Arquette and Weber also agreed that it's the personal stories that keep audiences coming back. "For me," Arquette said, "that is the foundation and the heart and soul and really what I care about in the show and what I thought was interesting about it. I mean, of course I always thought the psychic aspect of it was interesting but I don't think I'd have the same connection if it hadn't been for the family stuff. And I didn't feel like there was really anyone really exploring a healthy marriage and family on television. So for me that's crucial and when I feel like that's kind of waning that's when I get frustrated.
Weber credits Caron, who, he says, "is the sort of guiding spirit behind this whole thing he's always been interested in this sort of love story. And as intricate and as well crafted the mystery plot lines are the heart and soul of the show is really in the family. And they're really sort of used as things to explore. A woman and a man who come from very different places, very different world views who have a lovely family and who struggle with their relationship and their marriage and they come through it, they love each other."
"Medium" has also been a haven for big name guest stars such as Arquette's famous siblings (Richmond, Rosanna and David), Jason Priestley, Kelsey Grammer (who is also an executive producer on the series) and Anjelica Huston, who was nominated for an Emmy last year for her guest stint on the series. This coming season, appearances by Tracy Pollan, James Van Der Beek and Tony/Emmy-winner Blythe Danner adorn the series but that's not all, according to Arquette. "I think we're going to have some really interesting people for the last part of the season, too," she teased.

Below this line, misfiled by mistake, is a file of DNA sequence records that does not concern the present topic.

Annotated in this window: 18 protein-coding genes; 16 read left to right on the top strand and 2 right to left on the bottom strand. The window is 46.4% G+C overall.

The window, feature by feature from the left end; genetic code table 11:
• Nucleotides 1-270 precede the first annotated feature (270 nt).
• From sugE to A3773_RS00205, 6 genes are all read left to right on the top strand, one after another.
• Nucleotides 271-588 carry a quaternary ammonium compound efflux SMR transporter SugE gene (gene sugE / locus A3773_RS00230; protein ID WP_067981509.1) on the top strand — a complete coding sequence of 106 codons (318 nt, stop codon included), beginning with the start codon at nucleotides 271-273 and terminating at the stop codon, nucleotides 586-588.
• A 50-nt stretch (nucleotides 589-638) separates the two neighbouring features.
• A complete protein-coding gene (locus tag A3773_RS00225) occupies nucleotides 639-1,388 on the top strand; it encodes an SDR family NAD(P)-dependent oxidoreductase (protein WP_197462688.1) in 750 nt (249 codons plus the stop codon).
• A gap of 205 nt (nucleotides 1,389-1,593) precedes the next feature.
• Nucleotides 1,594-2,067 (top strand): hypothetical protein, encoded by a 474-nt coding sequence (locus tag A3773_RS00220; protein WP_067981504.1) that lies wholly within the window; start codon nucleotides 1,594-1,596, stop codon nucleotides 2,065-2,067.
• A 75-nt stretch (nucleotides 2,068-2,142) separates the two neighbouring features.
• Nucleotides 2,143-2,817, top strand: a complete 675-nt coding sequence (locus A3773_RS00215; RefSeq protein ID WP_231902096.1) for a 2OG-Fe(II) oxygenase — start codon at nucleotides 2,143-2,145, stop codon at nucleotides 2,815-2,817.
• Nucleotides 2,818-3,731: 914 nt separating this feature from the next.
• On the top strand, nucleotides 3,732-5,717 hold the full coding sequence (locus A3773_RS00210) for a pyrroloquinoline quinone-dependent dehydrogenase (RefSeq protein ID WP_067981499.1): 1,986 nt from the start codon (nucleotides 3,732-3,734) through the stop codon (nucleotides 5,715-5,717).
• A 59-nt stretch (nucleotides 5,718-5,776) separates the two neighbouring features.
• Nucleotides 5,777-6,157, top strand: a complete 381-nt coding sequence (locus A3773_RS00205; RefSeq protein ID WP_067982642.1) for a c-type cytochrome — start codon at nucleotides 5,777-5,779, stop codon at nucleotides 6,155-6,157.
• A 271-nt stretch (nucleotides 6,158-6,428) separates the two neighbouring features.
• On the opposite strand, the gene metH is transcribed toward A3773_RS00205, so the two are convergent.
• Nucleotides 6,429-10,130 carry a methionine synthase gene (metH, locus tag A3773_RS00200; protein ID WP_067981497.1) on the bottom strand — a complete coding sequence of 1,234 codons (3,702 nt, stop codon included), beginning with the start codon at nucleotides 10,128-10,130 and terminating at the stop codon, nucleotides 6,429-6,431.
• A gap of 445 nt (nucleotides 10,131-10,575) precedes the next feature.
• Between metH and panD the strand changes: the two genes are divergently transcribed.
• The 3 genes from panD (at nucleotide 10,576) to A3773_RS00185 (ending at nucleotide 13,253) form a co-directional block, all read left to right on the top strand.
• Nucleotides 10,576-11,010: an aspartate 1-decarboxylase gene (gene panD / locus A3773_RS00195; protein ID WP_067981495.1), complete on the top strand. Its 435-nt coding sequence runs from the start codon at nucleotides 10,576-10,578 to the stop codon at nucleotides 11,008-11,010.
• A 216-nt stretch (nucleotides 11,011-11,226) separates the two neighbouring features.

One storyline that Arquette would like to see explored on the show is the one between Allison and her mother, who has never appeared on the show. Arquette said that Allison "alludes sometimes to how lonely she was in discovering her abilities and how she wants it to be different for her daughter, that they don't carry around a shame or a fear of it or a trying to drink it away or any of that stuff. So I always wanted to explore her relationship with her mom. And I was always hoping that we could get Gena Rowlands."
Finally, in regards to the success of "Medium" and, generally, women in television, Arquette said it could only help other series with a female lead find a place on television. "I think it's always great when there's good work out there. I think it helps other actresses because it's not so much what I think [but] it's the people that make decisions are bankers and money people and they look at models that are financially lucrative and then they make decisions on future projects according to a model they've seen make money. So if these shows are being financially successful the chances are better that they will, you know, when someone goes in a room and pitches this is sort of like 'The Closer.'"
"Medium" returns tonight to NBC and can be seen every Monday at 10:00/9:00c.